Despite artisanal mining providing higher incomes, poverty continues to be a significant factor for many families. It’s estimated that 73 percent of DRC’s households live under $1.90 USD per day. According to a 2017 survey, 90 percent of families in the communities around Kolwezi earned less than a $1 USD per day.

While the women we spoke with condemned child labour at the mine sites, they admitted it occurs—attributing it to families needing to support each other to survive. Many told us that mothers don’t choose to put their children in harms way on purpose. If a woman pushes her child into work—it is out of desperation.

One woman told us, “[That mother] is the only person who knows why she must work with her child. No one has the right to judge her.”

These women’s voices echo findings from Bon Pasteur Kolwezi, which supports women to improve livelihoods and children to re-enter school. Their study found that children’s income from mining contributes to household expenses such as food, medical expenses, or school fees. When allowed to keep a portion of their income, 31 percent spent it on food.

It’s clear that poverty is a significant factor pushing children to work in the artisanal cobalt mining communities.

Eliminating Child Labour by Improving Women’s Livelihoods

Any approach to tackle the risks in DRC’s cobalt supply chain—including child labour—needs to take a holistic, bottom-up approach. Solutions and investments need to listen to women’s voices and community needs, while working together with DRC’s civil society and state actors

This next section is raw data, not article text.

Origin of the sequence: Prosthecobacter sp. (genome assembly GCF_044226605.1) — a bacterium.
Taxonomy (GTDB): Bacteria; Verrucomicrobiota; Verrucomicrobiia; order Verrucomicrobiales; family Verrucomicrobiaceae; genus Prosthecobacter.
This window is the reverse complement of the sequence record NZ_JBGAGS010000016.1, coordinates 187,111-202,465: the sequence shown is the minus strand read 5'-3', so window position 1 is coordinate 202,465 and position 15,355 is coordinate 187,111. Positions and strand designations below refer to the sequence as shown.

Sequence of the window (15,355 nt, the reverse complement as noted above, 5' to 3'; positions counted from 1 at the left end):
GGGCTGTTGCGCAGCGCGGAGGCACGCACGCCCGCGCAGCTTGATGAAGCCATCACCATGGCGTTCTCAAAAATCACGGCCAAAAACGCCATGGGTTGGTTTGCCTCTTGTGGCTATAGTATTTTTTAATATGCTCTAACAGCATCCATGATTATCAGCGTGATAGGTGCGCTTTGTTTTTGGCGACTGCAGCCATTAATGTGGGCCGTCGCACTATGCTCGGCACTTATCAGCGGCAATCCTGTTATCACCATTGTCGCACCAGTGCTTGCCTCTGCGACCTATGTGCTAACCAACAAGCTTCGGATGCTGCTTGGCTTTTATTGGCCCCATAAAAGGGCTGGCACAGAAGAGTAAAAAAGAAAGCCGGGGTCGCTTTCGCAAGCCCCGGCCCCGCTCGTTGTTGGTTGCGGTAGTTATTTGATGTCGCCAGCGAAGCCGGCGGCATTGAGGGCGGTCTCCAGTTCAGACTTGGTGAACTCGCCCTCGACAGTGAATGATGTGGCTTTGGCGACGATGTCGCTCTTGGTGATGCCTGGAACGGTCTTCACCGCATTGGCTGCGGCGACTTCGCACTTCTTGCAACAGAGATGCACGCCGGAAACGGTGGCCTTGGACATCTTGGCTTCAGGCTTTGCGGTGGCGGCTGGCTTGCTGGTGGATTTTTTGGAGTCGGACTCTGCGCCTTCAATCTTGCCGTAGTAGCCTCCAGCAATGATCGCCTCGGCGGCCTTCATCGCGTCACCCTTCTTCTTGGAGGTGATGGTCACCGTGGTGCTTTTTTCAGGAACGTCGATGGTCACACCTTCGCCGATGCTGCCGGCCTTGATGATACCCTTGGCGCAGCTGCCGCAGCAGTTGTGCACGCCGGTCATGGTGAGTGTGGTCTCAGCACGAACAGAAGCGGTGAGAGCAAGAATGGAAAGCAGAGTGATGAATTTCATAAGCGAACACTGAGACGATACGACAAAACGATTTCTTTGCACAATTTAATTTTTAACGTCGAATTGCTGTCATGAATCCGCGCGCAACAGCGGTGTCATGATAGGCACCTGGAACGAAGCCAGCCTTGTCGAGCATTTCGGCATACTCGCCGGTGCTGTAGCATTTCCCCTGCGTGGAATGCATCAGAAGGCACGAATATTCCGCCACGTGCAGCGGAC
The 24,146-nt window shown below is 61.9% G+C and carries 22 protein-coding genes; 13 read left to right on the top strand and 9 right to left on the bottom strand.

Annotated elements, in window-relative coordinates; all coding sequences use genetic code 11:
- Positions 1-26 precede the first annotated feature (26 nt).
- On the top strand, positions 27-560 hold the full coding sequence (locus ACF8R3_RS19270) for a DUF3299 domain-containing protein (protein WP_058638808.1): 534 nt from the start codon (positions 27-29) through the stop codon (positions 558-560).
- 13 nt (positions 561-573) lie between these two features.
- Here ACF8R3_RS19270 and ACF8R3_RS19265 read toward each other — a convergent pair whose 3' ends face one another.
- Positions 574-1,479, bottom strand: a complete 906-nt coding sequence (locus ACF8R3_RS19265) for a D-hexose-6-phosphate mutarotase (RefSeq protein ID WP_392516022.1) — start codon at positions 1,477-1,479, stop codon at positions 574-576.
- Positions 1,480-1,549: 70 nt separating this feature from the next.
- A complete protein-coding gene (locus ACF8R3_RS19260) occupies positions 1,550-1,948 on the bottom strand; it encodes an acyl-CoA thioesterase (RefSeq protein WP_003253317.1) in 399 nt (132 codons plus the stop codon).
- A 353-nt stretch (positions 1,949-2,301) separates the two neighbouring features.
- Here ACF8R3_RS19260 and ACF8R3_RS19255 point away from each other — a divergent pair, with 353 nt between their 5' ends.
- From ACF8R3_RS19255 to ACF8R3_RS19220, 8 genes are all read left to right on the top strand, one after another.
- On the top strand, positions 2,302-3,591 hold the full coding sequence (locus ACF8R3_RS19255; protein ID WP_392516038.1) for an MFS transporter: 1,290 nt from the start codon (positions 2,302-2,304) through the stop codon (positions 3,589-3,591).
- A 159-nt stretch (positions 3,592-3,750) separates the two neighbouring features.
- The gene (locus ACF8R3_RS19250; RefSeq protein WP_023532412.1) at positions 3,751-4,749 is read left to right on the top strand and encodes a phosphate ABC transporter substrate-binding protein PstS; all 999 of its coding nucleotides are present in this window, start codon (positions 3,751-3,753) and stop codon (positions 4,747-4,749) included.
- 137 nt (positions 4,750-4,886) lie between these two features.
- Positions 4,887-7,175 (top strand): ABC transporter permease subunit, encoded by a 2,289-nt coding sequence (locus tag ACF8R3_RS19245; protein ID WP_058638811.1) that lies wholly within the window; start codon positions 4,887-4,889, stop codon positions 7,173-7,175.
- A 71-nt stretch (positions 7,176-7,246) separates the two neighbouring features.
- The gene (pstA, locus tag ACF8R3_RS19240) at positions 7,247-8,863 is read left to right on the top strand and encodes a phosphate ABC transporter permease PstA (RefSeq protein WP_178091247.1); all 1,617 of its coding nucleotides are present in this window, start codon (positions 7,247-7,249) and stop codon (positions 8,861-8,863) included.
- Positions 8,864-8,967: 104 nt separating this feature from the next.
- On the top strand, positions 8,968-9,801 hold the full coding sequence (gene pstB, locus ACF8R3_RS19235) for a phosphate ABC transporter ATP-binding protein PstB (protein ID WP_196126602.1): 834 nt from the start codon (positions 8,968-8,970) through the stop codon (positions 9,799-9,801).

Child labour has been identified as a major issue. Unfortunately, it’s not as simple as banning children from mine sites, as it doesn’t address the root cause of why they are there in the first place. They’ll either find a different mine to work at—or a different sector, one that may make them even more vulnerable.

Our previous research shows that not only are women primary caregivers, but women are also often the main contributors of income—as many as 58 percent of households depended on women as being the primary sources of income. We heard similar stories in the artisanal cobalt sector, with women telling us they couldn’t rely on their husband’s income or needed to earn more after their husbands had moved away for work or died.

Let’s start by looking at how we can improve household livelihoods. If families have enough money to pay for rent, food, school, and other essentials, children won’t need to work.  

Priorities include:

  • Building women’s economic empowerment within the mine site and community
  • Promoting women’s safety and security, including access to services for survivors of violence
  • Supporting access to savings and credit to increase economic security and community solidarity
  • Increasing women’s understanding of their rights
  • Encouraging women’s leadership and their participation in decision making

These priorities must be put in place while addressing other risks in the DRC’s artisanal cobalt supply chain by improving health and safety of miners, ensuring access to legal and viable artisanal mining zones, and enhancing transparency in order to ensure that artisanal miners are not indentured, extorted or subject to corruption. 

Only by listening to DRC’s artisanal cobalt miners—and especially its women—will we get to a place where consumers can truly be assured of a responsible cobalt supply chain.

Photo by Sebastian Meyer/Getty: A miner fills a bag with cobalt at a mine in Kasulo.

Interested in learning more?

What’s the link between women’s security and child labour in DRC’s cobalt mines?

How the Her Security project will support women’s security.

The role of women in artisanal mining and opportunities for their empowerment.

How access to savings and credit supports women’s empowerment and economic resiliency.